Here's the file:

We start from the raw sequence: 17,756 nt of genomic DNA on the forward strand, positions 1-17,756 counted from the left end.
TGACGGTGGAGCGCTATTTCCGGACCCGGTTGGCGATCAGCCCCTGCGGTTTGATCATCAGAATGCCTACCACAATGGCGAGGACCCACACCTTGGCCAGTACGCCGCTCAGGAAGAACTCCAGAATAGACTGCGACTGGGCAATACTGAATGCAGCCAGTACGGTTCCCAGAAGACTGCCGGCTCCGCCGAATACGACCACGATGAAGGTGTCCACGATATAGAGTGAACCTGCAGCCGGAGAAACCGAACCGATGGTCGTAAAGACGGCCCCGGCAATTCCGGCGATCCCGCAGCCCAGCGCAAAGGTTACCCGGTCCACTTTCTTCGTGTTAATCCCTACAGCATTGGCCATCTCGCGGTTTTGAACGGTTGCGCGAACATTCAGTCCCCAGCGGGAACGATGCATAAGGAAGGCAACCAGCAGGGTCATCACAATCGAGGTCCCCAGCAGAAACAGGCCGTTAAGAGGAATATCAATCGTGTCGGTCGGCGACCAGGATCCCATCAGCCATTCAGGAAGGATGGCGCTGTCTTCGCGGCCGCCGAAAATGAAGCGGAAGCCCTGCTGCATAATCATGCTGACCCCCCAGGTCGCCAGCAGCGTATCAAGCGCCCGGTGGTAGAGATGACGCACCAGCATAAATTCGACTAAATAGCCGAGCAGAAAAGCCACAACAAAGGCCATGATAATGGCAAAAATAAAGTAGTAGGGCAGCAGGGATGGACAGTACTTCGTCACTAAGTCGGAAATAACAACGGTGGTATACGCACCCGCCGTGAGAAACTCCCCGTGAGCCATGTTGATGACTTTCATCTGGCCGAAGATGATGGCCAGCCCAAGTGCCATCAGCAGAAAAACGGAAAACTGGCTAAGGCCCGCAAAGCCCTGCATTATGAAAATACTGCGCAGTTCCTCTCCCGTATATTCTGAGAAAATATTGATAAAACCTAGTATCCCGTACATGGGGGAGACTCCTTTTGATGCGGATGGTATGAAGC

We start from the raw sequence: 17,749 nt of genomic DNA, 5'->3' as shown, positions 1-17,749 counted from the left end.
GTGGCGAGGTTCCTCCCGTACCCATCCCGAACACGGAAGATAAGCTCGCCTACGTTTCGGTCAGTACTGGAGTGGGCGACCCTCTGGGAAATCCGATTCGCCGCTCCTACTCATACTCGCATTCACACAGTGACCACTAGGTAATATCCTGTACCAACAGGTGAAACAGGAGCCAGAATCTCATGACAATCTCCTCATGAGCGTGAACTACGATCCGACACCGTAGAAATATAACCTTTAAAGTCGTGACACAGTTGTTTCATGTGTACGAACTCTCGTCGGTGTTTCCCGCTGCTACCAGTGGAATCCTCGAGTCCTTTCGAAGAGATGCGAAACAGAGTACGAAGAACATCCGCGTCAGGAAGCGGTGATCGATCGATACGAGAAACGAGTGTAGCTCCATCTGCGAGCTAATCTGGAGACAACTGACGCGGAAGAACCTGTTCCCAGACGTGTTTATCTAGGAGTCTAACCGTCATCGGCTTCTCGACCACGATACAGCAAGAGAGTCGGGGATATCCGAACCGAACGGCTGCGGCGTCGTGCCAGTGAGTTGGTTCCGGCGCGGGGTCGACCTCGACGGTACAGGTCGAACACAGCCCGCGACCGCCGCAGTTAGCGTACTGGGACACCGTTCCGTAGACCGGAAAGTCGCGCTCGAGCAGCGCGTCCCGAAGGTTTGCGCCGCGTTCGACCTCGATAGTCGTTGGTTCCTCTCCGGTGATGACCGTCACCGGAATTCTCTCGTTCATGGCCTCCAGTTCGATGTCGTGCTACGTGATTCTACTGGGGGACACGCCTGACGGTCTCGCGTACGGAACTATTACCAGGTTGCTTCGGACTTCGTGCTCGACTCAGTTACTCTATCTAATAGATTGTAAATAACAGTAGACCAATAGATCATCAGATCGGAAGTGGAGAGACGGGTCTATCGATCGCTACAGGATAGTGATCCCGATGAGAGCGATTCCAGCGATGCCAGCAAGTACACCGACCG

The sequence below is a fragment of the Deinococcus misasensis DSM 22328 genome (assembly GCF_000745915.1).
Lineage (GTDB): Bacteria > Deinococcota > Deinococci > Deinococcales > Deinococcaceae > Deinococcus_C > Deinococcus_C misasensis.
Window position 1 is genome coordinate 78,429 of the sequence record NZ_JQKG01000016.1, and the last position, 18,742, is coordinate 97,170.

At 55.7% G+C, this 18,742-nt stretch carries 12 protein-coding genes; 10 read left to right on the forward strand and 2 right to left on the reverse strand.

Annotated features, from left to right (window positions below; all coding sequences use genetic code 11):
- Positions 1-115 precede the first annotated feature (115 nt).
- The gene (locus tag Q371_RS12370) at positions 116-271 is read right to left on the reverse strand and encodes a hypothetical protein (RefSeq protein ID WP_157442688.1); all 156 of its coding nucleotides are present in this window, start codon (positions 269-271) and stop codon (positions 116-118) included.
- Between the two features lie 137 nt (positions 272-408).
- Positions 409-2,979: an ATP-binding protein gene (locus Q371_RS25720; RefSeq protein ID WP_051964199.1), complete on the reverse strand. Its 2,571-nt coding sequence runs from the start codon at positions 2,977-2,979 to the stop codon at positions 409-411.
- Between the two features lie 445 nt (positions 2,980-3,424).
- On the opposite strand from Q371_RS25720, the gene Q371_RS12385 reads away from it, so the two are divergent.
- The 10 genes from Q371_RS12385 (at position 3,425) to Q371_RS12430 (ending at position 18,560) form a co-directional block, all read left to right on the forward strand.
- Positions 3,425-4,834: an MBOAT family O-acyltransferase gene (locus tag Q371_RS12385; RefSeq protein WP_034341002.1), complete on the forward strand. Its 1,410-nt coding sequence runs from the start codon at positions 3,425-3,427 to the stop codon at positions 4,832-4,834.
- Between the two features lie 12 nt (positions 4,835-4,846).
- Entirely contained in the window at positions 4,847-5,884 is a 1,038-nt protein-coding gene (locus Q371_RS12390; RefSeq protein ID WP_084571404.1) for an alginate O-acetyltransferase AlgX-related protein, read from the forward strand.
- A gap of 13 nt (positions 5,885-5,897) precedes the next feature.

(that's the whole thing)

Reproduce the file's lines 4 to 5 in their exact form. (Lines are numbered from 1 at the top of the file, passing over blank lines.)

GTGGCGAGGTTCCTCCCGTACCCATCCCGAACACGGAAGATAAGCTCGCCTACGTTTCGGTCAGTACTGGAGTGGGCGACCCTCTGGGAAATCCGATTCGCCGCTCCTACTCATACTCGCATTCACACAGTGACCACTAGGTAATATCCTGTACCAACAGGTGAAACAGGAGCCAGAATCTCATGACAATCTCCTCATGAGCGTGAACTACGATCCGACACCGTAGAAATATAACCTTTAAAGTCGTGACACAGTTGTTTCATGTGTACGAACTCTCGTCGGTGTTTCCCGCTGCTACCAGTGGAATCCTCGAGTCCTTTCGAAGAGATGCGAAACAGAGTACGAAGAACATCCGCGTCAGGAAGCGGTGATCGATCGATACGAGAAACGAGTGTAGCTCCATCTGCGAGCTAATCTGGAGACAACTGACGCGGAAGAACCTGTTCCCAGACGTGTTTATCTAGGAGTCTAACCGTCATCGGCTTCTCGACCACGATACAGCAAGAGAGTCGGGGATATCCGAACCGAACGGCTGCGGCGTCGTGCCAGTGAGTTGGTTCCGGCGCGGGGTCGACCTCGACGGTACAGGTCGAACACAGCCCGCGACCGCCGCAGTTAGCGTACTGGGACACCGTTCCGTAGACCGGAAAGTCGCGCTCGAGCAGCGCGTCCCGAAGGTTTGCGCCGCGTTCGACCTCGATAGTCGTTGGTTCCTCTCCGGTGATGACCGTCACCGGAATTCTCTCGTTCATGGCCTCCAGTTCGATGTCGTGCTACGTGATTCTACTGGGGGACACGCCTGACGGTCTCGCGTACGGAACTATTACCAGGTTGCTTCGGACTTCGTGCTCGACTCAGTTACTCTATCTAATAGATTGTAAATAACAGTAGACCAATAGATCATCAGATCGGAAGTGGAGAGACGGGTCTATCGATCGCTACAGGATAGTGATCCCGATGAGAGCGATTCCAGCGATGCCAGCAAGTACACCGACCG

The sequence below is a fragment of the Deinococcus misasensis DSM 22328 genome (assembly GCF_000745915.1).